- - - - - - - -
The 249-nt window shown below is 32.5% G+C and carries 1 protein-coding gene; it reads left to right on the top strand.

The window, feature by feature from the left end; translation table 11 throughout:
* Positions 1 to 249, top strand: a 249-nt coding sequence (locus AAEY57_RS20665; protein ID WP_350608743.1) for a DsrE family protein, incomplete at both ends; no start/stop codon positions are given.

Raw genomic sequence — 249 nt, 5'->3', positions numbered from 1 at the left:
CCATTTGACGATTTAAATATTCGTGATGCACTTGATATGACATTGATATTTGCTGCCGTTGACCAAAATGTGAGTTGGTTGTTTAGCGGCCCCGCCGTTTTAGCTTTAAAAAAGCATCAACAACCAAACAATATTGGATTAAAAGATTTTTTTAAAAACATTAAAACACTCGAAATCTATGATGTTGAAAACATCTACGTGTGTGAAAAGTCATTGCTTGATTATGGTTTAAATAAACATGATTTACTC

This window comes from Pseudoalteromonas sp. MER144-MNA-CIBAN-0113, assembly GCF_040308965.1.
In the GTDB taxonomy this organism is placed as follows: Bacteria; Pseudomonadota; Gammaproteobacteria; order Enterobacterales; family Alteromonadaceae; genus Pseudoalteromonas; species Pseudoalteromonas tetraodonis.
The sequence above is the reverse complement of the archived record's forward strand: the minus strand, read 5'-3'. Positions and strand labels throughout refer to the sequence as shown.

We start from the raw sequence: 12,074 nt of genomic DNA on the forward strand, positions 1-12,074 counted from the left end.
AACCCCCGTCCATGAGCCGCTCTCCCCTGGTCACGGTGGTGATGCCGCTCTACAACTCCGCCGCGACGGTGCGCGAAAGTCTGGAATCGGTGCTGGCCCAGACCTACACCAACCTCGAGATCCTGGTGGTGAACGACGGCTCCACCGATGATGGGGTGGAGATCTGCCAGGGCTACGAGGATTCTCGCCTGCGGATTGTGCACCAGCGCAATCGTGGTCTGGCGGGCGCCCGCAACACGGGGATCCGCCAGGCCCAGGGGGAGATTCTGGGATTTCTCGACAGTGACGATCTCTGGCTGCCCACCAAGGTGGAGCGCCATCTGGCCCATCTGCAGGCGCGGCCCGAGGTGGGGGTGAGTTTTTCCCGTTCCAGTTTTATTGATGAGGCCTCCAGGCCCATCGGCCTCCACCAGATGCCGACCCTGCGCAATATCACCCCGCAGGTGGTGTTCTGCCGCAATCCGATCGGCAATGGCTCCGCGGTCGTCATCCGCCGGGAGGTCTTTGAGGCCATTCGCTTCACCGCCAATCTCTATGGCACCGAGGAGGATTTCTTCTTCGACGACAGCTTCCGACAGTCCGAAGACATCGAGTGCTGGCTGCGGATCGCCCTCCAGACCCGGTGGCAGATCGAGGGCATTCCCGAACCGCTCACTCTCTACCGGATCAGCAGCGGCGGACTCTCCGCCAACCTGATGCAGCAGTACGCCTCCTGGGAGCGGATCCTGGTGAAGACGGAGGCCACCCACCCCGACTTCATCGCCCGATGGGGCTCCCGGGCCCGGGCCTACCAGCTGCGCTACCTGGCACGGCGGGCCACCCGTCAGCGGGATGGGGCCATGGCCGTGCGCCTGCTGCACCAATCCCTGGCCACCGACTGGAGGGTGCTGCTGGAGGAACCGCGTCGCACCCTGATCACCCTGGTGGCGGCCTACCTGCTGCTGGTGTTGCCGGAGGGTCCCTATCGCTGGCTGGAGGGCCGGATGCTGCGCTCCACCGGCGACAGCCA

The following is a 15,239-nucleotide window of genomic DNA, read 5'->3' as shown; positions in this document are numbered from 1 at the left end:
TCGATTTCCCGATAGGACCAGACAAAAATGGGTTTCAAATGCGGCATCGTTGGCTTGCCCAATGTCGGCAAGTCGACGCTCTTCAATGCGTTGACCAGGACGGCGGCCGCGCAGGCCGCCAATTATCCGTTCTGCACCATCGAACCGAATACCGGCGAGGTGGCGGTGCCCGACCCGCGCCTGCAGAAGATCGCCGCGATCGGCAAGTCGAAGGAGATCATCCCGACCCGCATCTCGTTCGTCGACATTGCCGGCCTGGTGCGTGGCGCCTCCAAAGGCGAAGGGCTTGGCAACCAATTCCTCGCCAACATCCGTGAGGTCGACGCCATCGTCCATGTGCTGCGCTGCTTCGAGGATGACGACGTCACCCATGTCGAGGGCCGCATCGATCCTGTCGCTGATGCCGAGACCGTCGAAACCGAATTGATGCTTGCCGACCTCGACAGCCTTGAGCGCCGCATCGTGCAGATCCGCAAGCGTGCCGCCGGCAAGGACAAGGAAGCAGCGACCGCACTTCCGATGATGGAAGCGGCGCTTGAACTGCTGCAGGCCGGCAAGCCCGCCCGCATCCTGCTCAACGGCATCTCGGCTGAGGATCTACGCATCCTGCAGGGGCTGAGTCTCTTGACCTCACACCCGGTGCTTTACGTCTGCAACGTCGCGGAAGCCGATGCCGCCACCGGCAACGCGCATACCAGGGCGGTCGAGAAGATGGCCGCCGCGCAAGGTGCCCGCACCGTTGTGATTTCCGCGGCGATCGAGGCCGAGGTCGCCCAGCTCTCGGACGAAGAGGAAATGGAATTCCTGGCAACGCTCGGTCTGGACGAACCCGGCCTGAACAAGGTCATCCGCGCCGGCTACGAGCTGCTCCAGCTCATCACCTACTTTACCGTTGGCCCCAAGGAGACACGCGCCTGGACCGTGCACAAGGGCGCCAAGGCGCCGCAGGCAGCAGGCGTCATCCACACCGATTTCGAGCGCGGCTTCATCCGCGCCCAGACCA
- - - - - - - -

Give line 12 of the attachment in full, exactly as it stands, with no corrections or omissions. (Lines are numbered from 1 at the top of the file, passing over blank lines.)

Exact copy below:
TCGATTTCCCGATAGGACCAGACAAAAATGGGTTTCAAATGCGGCATCGTTGGCTTGCCCAATGTCGGCAAGTCGACGCTCTTCAATGCGTTGACCAGGACGGCGGCCGCGCAGGCCGCCAATTATCCGTTCTGCACCATCGAACCGAATACCGGCGAGGTGGCGGTGCCCGACCCGCGCCTGCAGAAGATCGCCGCGATCGGCAAGTCGAAGGAGATCATCCCGACCCGCATCTCGTTCGTCGACATTGCCGGCCTGGTGCGTGGCGCCTCCAAAGGCGAAGGGCTTGGCAACCAATTCCTCGCCAACATCCGTGAGGTCGACGCCATCGTCCATGTGCTGCGCTGCTTCGAGGATGACGACGTCACCCATGTCGAGGGCCGCATCGATCCTGTCGCTGATGCCGAGACCGTCGAAACCGAATTGATGCTTGCCGACCTCGACAGCCTTGAGCGCCGCATCGTGCAGATCCGCAAGCGTGCCGCCGGCAAGGACAAGGAAGCAGCGACCGCACTTCCGATGATGGAAGCGGCGCTTGAACTGCTGCAGGCCGGCAAGCCCGCCCGCATCCTGCTCAACGGCATCTCGGCTGAGGATCTACGCATCCTGCAGGGGCTGAGTCTCTTGACCTCACACCCGGTGCTTTACGTCTGCAACGTCGCGGAAGCCGATGCCGCCACCGGCAACGCGCATACCAGGGCGGTCGAGAAGATGGCCGCCGCGCAAGGTGCCCGCACCGTTGTGATTTCCGCGGCGATCGAGGCCGAGGTCGCCCAGCTCTCGGACGAAGAGGAAATGGAATTCCTGGCAACGCTCGGTCTGGACGAACCCGGCCTGAACAAGGTCATCCGCGCCGGCTACGAGCTGCTCCAGCTCATCACCTACTTTACCGTTGGCCCCAAGGAGACACGCGCCTGGACCGTGCACAAGGGCGCCAAGGCGCCGCAGGCAGCAGGCGTCATCCACACCGATTTCGAGCGCGGCTTCATCCGCGCCCAGACCA